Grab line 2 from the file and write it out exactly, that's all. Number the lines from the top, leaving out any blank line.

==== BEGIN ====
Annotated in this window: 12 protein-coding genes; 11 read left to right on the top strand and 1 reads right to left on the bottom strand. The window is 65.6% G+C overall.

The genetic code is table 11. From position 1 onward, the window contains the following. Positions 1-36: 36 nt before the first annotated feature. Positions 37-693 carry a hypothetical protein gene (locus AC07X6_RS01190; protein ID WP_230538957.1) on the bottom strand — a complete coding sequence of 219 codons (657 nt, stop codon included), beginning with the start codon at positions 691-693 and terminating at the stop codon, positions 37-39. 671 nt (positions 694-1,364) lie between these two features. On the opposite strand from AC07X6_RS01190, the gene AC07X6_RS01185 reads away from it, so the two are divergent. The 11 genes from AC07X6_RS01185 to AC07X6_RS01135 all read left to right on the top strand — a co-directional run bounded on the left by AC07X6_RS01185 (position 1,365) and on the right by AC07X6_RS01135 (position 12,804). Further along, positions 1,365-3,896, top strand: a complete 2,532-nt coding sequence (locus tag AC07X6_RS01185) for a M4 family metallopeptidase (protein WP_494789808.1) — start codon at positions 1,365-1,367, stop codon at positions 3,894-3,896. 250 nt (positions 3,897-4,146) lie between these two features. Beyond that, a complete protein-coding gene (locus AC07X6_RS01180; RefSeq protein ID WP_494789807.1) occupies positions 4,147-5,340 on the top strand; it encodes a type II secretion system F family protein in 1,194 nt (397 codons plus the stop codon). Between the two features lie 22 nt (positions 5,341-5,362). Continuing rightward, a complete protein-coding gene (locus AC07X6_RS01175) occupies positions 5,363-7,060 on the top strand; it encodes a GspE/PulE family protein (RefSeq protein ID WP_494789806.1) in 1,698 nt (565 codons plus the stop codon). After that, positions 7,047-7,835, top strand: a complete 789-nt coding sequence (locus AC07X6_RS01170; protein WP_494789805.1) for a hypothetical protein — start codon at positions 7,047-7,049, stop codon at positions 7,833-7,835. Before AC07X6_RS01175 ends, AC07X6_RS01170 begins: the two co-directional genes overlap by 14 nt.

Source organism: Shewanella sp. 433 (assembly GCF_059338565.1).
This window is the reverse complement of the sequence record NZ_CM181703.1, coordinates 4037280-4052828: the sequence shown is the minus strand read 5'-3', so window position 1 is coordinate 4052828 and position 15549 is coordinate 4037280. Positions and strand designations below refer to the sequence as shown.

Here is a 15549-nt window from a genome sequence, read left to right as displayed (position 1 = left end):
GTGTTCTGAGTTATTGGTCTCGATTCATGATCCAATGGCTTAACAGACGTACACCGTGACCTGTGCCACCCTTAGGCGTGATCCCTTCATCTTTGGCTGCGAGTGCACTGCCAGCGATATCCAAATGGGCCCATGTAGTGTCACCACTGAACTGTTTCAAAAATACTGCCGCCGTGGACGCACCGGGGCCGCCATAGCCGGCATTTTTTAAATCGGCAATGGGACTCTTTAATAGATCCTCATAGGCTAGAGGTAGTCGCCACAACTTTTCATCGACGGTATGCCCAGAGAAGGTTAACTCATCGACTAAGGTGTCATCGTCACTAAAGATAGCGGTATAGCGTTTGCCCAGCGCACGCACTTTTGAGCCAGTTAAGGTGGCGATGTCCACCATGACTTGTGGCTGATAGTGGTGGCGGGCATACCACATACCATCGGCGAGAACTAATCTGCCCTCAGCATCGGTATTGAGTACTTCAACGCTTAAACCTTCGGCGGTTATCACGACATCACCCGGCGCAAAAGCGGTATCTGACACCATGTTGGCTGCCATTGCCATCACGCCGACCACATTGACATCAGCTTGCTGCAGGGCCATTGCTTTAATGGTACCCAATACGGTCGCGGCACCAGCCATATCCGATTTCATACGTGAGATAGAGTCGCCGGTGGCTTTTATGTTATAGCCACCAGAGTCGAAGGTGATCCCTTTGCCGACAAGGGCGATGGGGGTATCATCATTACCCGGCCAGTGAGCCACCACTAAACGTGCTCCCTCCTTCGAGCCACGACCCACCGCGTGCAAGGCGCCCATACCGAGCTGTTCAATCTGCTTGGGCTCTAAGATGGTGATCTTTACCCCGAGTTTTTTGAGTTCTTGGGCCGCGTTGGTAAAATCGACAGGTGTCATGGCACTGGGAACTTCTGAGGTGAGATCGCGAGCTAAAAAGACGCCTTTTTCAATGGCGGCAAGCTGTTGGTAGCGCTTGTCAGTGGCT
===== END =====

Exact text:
The genetic code is table 11. From position 1 onward, the window contains the following. Positions 1-36: 36 nt before the first annotated feature. Positions 37-693 carry a hypothetical protein gene (locus AC07X6_RS01190; protein ID WP_230538957.1) on the bottom strand — a complete coding sequence of 219 codons (657 nt, stop codon included), beginning with the start codon at positions 691-693 and terminating at the stop codon, positions 37-39. 671 nt (positions 694-1,364) lie between these two features. On the opposite strand from AC07X6_RS01190, the gene AC07X6_RS01185 reads away from it, so the two are divergent. The 11 genes from AC07X6_RS01185 to AC07X6_RS01135 all read left to right on the top strand — a co-directional run bounded on the left by AC07X6_RS01185 (position 1,365) and on the right by AC07X6_RS01135 (position 12,804). Further along, positions 1,365-3,896, top strand: a complete 2,532-nt coding sequence (locus tag AC07X6_RS01185) for a M4 family metallopeptidase (protein WP_494789808.1) — start codon at positions 1,365-1,367, stop codon at positions 3,894-3,896. 250 nt (positions 3,897-4,146) lie between these two features. Beyond that, a complete protein-coding gene (locus AC07X6_RS01180; RefSeq protein ID WP_494789807.1) occupies positions 4,147-5,340 on the top strand; it encodes a type II secretion system F family protein in 1,194 nt (397 codons plus the stop codon). Between the two features lie 22 nt (positions 5,341-5,362). Continuing rightward, a complete protein-coding gene (locus AC07X6_RS01175) occupies positions 5,363-7,060 on the top strand; it encodes a GspE/PulE family protein (RefSeq protein ID WP_494789806.1) in 1,698 nt (565 codons plus the stop codon). After that, positions 7,047-7,835, top strand: a complete 789-nt coding sequence (locus AC07X6_RS01170; protein WP_494789805.1) for a hypothetical protein — start codon at positions 7,047-7,049, stop codon at positions 7,833-7,835. Before AC07X6_RS01175 ends, AC07X6_RS01170 begins: the two co-directional genes overlap by 14 nt.